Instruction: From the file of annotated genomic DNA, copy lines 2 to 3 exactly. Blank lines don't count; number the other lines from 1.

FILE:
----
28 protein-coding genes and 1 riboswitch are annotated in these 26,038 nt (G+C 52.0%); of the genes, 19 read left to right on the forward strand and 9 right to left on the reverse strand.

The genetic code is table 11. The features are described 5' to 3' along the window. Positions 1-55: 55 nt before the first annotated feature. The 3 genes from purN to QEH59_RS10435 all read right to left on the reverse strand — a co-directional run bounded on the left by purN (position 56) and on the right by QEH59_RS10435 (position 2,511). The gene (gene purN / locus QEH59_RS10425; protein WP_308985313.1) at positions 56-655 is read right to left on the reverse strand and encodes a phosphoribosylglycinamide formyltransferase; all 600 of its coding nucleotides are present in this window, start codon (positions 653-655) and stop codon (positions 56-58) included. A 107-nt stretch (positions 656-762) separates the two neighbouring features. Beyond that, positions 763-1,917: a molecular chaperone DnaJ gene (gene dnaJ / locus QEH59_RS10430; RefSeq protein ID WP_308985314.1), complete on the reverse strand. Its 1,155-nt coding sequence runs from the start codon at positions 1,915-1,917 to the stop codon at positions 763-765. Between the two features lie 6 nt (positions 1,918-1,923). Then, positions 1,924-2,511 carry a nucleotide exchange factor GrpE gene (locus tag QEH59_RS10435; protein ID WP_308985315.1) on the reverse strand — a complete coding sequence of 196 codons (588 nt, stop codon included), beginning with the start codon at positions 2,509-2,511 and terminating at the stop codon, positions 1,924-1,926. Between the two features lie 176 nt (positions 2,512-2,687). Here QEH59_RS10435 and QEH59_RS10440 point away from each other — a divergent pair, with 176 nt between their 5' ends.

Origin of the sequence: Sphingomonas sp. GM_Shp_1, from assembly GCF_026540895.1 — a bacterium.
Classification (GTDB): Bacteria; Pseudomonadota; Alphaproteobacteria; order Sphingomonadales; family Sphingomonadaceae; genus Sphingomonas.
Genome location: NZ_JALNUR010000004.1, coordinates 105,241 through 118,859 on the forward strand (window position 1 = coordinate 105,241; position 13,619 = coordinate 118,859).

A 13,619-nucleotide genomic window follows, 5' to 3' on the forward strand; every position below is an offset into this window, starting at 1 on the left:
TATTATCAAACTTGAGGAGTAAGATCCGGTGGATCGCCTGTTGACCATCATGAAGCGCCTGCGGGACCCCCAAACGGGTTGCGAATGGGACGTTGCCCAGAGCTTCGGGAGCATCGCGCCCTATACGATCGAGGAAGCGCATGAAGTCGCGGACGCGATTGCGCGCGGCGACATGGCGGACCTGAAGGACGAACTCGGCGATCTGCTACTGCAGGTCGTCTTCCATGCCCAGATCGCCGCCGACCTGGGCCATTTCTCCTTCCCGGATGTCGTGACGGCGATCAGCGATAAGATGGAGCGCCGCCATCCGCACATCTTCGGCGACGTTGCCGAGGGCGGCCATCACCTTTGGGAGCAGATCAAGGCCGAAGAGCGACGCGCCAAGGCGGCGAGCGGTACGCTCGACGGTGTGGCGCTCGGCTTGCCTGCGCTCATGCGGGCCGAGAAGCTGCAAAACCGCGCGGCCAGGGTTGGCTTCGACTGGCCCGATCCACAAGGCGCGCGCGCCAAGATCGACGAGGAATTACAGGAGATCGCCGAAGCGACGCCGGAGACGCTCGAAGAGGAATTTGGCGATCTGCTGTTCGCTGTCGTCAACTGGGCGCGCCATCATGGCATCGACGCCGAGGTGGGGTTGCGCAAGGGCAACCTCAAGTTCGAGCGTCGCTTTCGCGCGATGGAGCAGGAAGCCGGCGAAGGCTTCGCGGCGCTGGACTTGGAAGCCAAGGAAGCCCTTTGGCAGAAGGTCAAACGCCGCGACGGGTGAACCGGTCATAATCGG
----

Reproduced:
The genetic code is table 11. The features are described 5' to 3' along the window. Positions 1-55: 55 nt before the first annotated feature. The 3 genes from purN to QEH59_RS10435 all read right to left on the reverse strand — a co-directional run bounded on the left by purN (position 56) and on the right by QEH59_RS10435 (position 2,511). The gene (gene purN / locus QEH59_RS10425; protein WP_308985313.1) at positions 56-655 is read right to left on the reverse strand and encodes a phosphoribosylglycinamide formyltransferase; all 600 of its coding nucleotides are present in this window, start codon (positions 653-655) and stop codon (positions 56-58) included. A 107-nt stretch (positions 656-762) separates the two neighbouring features. Beyond that, positions 763-1,917: a molecular chaperone DnaJ gene (gene dnaJ / locus QEH59_RS10430; RefSeq protein ID WP_308985314.1), complete on the reverse strand. Its 1,155-nt coding sequence runs from the start codon at positions 1,915-1,917 to the stop codon at positions 763-765. Between the two features lie 6 nt (positions 1,918-1,923). Then, positions 1,924-2,511 carry a nucleotide exchange factor GrpE gene (locus tag QEH59_RS10435; protein ID WP_308985315.1) on the reverse strand — a complete coding sequence of 196 codons (588 nt, stop codon included), beginning with the start codon at positions 2,509-2,511 and terminating at the stop codon, positions 1,924-1,926. Between the two features lie 176 nt (positions 2,512-2,687). Here QEH59_RS10435 and QEH59_RS10440 point away from each other — a divergent pair, with 176 nt between their 5' ends.

Origin of the sequence: Sphingomonas sp. GM_Shp_1, from assembly GCF_026540895.1 — a bacterium.